Criminal Law: Collateral ConsequencesR v Dhaliwal, 2020 MBCA 65 (CanLII)
Keywords: criminal law; collateral consequences; Immigration and Refugee Protection Act, SC 2001, c 27
The Appellant, a citizen of India and permanent resident of Canada, develops a scheme wherein he falsely reports the theft of a semi-tractor trailer, collects insurance money, and then resells the vehicle.
He pleads guilty to 2 counts of fraud and 1 count of forgery under the Criminal Code; 1 count of tampering with a VIN under the Highway Traffic Act.
At the sentencing hearing, the Judge accepts the following joint submission: 1 day’s imprisonment on each of the criminal offences (taking into account 153 days of pre-sentence custody) and a restitution order of $85,672.15. The Judge added $500 on the Highway Traffic Act offence.
Significantly, the sentence is “enhanced to be the equivalent of seven and one-half months’ imprisonment”. (See para. 3). A removal order is issued against the Appellant under the Immigration and Refugee Protection Act (“IRPA”). The effect of the enhanced credit is that the Appellant loses his right to appeal the order.
The Court of Appeal determines the Judge was not aware that, by enhancing the pre-sentence custody, the Appellant lost important rights under the IRPA. The failure to consider collateral immigration consequences is a material error “necessitating intervention” by the Court of Appeal; the appeal is allowed. The Court of Appeal varies the sentence to restore the Appellant’s IRPA rights.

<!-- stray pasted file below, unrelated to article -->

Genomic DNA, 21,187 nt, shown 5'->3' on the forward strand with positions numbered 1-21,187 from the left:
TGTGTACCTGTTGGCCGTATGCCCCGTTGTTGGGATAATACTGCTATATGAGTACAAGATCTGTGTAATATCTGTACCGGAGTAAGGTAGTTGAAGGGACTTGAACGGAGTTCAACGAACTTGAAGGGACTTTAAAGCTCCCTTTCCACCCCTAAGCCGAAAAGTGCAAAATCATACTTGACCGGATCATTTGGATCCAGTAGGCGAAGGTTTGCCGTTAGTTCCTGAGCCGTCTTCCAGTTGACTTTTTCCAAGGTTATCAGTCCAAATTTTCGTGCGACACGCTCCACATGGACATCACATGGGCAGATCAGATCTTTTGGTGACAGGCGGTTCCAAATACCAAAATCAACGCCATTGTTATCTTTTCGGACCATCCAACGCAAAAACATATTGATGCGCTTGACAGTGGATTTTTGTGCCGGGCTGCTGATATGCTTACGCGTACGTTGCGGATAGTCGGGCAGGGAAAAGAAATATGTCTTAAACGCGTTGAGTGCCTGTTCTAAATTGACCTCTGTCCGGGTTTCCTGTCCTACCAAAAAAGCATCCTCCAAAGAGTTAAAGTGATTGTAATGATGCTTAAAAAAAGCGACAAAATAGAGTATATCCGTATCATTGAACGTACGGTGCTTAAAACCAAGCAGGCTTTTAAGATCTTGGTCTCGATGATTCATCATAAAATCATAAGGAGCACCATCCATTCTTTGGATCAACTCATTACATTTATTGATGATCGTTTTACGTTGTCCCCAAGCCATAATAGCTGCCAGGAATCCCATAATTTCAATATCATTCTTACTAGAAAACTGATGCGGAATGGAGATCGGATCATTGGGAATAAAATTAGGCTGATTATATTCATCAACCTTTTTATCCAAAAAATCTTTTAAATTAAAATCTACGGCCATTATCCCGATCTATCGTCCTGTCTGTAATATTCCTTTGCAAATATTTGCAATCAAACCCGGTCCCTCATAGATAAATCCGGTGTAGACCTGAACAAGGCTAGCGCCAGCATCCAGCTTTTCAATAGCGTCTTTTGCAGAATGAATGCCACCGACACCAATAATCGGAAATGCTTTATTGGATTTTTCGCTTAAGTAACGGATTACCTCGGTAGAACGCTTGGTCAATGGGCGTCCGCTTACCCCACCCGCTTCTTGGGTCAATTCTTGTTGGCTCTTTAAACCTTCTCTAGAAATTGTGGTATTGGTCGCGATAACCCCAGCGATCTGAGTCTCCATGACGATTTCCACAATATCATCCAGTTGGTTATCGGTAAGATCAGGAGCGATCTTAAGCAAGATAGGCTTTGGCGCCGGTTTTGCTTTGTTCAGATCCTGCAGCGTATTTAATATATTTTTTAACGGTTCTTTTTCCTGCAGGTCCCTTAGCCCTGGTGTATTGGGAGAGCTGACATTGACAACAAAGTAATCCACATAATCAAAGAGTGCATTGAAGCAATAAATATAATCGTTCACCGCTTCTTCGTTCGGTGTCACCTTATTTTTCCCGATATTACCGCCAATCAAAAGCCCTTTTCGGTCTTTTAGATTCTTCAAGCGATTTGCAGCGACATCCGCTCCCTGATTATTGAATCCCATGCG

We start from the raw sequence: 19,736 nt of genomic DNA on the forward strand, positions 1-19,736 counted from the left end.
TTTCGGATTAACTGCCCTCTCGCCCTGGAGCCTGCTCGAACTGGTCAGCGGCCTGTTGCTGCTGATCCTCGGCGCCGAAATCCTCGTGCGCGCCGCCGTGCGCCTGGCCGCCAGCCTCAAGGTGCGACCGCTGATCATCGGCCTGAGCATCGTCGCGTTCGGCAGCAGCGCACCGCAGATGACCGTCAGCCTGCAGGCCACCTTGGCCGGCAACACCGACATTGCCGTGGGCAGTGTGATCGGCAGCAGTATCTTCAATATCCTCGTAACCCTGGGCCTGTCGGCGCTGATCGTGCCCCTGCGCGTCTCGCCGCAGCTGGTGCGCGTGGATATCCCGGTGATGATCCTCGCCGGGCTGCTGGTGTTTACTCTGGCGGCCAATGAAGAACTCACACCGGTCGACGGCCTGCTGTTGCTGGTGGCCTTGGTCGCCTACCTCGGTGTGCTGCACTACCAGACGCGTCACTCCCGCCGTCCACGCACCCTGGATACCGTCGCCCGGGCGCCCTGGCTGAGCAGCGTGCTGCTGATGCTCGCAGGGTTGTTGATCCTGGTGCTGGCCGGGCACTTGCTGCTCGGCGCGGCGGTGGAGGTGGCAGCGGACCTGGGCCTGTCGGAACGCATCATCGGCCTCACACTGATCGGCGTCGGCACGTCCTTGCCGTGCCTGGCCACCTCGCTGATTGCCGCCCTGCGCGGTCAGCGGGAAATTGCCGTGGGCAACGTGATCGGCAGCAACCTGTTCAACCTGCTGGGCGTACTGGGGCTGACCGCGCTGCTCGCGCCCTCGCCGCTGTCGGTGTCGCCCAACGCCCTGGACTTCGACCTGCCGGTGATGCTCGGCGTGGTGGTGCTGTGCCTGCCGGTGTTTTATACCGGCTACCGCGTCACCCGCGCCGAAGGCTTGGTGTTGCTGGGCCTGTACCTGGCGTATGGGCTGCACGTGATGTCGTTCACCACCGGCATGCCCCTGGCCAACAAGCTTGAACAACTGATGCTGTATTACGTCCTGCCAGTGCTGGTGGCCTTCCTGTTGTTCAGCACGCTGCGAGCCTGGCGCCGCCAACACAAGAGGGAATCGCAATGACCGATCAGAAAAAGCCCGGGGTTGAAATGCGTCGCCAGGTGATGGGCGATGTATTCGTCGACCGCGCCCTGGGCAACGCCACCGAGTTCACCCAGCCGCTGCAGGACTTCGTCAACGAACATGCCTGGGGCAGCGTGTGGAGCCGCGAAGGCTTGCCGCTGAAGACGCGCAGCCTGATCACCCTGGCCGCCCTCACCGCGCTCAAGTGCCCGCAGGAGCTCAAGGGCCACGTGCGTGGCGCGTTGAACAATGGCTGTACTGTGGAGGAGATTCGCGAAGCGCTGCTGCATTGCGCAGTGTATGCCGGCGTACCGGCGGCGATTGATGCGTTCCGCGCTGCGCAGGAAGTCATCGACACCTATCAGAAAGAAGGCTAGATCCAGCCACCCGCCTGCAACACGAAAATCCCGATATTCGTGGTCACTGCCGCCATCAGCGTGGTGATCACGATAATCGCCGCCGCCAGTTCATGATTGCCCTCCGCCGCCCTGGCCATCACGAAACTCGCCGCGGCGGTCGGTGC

The Court of Appeal noted that, normally, the purpose of enhanced credit under s. 719(3.1) of the Criminal Code for pre-sentence custody is “to compensate an offender for lost rights or harsh conditions”. In this case, the Appellant was in an “odd situation”: the enhanced credit he received actually resulted in detrimental immigration consequences. The reason is that enhanced credit (153 days enhanced to be the equivalent of 7.5 months’ imprisonment) triggered the “at least six months” language in s. 64 of the IRPA. (See para. 9).
Citing R v Ali, 2015 MBCA 64 at para. 12 and R v Anthony-Cook, 2016 SCC 43 at paras. 54 and 59, the Court of Appeal noted its “expectation” that, in sentencing non-citizens (and where collateral immigration consequences may result), “all counsel have an obligation to raise the issue with the sentencing judge and, failing that, the judge should raise the issue on his or her own motion before imposing sentence.”
The Court of Appeal also confirmed that these obligations apply equally to joint submissions on sentence, noting “sentencing on such plea bargains should not be ‘done in the dark’”. (See para. 7).
As such, even though counsel at the sentencing hearing failed to raise the collateral immigration consequences of enhanced credit, the Court of Appeal determined it was an error for the Judge to not consider those consequences. (See para. 11).
Counsel for the Appellant (via videoconference): Matthew Gould and Zach Kinahan (Brodsky & Company, Winnipeg)
Counsel for the Respondent (via videoconference): Neil Cutler (Manitoba Department of Justice, Winnipeg)